In the last few days, I came across multiple proposed changes in the documentation, that were actually questions.

For example:

I rejected them with the reason "other" and explained, that the question should be asked in Q&A. Additionally, I added the link https://stackoverflow.com/questions/ask.

Especially larger tags like Java Language have lots of proposed changes like this.

It looks like the number of questions posted in documentation is increasing, so I think we should do something about that.

I have two solutions in mind:

  1. An user should have at least one post in the tag, where he wants to make changes. I think everyone who has posted something in Q&A knows, that this is the correct place for questions.
  2. Add "This is a question" as reason to reject changes in documentation. This would make it more comfortable to reject these changes, than explaining the reason in other. Additionally, this could show the author links to useful information for beginners like the tour.
  • 29
    +1. I like option #2.
    – Cerbrus
    Commented Sep 1, 2016 at 12:00
  • 21
    You should get accustomed to the fact that some kind of users put their question everywhere, including answers, Meta Stack Overflow, other people's questions, Meta Stack Exchange, etc ... As @Cerbrus, I'm supporting option #2.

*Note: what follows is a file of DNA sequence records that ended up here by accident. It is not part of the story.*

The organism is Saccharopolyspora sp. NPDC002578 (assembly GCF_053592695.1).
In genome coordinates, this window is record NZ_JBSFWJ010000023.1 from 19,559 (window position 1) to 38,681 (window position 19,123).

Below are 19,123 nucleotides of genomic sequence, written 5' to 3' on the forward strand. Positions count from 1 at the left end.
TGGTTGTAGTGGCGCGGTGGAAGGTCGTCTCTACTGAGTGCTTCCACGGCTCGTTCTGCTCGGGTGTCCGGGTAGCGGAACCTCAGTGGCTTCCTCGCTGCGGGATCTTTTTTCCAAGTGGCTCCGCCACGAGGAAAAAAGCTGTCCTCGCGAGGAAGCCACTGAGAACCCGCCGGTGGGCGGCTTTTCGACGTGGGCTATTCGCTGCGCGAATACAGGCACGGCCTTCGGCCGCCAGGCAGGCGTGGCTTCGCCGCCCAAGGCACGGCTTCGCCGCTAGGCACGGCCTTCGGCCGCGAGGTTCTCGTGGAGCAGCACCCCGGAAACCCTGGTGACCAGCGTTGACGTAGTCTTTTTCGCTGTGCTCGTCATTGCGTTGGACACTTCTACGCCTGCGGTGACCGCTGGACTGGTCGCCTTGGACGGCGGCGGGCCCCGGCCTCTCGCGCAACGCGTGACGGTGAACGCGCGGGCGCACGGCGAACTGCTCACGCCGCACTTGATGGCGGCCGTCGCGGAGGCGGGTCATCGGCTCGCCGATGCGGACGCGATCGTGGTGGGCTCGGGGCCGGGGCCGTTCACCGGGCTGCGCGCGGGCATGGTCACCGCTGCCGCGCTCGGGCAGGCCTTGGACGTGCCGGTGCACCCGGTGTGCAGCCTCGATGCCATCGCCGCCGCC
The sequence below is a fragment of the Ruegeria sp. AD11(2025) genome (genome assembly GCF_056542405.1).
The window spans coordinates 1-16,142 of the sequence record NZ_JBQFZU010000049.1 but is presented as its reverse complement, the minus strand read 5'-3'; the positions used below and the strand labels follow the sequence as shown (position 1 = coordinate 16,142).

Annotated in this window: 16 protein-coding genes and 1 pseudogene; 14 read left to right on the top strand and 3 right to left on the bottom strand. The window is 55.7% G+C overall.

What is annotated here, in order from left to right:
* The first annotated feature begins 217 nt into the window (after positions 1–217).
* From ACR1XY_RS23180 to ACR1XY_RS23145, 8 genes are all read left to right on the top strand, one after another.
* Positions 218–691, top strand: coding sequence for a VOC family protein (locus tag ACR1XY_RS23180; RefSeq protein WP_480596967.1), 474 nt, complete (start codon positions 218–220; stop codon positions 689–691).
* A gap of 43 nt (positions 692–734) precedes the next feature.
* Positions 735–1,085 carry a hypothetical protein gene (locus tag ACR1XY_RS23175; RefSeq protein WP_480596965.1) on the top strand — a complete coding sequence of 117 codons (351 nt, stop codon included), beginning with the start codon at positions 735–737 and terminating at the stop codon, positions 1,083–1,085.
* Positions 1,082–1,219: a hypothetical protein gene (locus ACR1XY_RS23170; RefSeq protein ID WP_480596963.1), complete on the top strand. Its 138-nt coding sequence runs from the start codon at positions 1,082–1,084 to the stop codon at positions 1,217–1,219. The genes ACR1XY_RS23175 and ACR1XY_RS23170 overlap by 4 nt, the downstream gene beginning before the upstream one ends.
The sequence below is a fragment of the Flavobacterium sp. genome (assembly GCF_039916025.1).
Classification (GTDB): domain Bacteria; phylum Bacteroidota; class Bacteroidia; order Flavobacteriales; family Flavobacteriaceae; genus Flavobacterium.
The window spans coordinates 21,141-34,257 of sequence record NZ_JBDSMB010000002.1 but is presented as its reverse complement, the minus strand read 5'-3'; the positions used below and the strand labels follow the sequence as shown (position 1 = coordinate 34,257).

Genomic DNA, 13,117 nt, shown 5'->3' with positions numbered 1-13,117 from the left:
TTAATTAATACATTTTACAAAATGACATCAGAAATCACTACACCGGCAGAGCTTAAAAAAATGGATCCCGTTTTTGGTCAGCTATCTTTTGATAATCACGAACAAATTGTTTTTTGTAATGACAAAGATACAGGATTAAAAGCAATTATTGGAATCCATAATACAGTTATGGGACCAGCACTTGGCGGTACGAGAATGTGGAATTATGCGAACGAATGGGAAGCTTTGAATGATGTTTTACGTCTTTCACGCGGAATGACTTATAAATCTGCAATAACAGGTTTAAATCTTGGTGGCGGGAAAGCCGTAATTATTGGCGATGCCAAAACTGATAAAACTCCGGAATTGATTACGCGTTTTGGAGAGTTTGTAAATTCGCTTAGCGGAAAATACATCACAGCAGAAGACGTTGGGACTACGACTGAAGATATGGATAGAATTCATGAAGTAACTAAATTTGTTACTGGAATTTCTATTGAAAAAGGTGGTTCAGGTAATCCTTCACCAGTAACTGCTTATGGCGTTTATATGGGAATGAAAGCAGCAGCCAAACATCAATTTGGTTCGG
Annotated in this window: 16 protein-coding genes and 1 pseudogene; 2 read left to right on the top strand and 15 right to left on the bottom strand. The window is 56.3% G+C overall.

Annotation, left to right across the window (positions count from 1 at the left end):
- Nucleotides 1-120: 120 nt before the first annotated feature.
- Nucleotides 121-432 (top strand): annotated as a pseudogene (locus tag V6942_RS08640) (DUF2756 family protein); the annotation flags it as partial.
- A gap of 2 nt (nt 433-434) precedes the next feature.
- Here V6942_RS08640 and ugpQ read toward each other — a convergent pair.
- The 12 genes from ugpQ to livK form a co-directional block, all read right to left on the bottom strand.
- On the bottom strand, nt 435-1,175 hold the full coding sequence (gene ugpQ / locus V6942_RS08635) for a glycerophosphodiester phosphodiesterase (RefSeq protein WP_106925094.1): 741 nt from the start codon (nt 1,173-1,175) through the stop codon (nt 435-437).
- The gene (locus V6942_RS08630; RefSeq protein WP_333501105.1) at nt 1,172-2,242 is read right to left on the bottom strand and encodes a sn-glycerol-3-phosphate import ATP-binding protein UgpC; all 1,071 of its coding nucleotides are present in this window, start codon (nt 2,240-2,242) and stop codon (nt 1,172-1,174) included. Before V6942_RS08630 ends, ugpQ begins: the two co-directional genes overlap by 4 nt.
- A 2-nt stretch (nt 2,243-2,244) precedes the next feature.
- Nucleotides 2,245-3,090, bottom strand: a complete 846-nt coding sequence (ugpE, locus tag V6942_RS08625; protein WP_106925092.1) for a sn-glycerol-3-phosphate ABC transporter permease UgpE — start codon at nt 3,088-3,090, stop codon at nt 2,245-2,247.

– Glorfindel
    Commented Sep 1, 2016 at 12:08
  • 3
    I've seen this happen. Unfortunately, the user just tried again with the exact same content. People just don't read. I don't like the idea of limiting participation in docs to tag score; I want to be able to correct grammar or remove plagiarism in any tag. It might make more sense to just rate limit, particularly those with 1 rep or low rep.
    – Laurel
    Commented Sep 1, 2016 at 18:37
  • 7
    @Laurel: Documentation isn't exactly fast-paced, any way. Personally, I'd prefer a low rep limit. Like 10, or even 50 rep, to contribute changes.
    – Cerbrus
    Commented Sep 2, 2016 at 6:22
  • 1
    @Laurel "People just don't read." This is definitely true, and probably more so for non-natives of the language in question. Commented Sep 2, 2016 at 8:12
  • @Laurel Leave a comment with some bold text (justified after a second attempt IMO)
    – Jan Doggen
    Commented Sep 2, 2016 at 8:42


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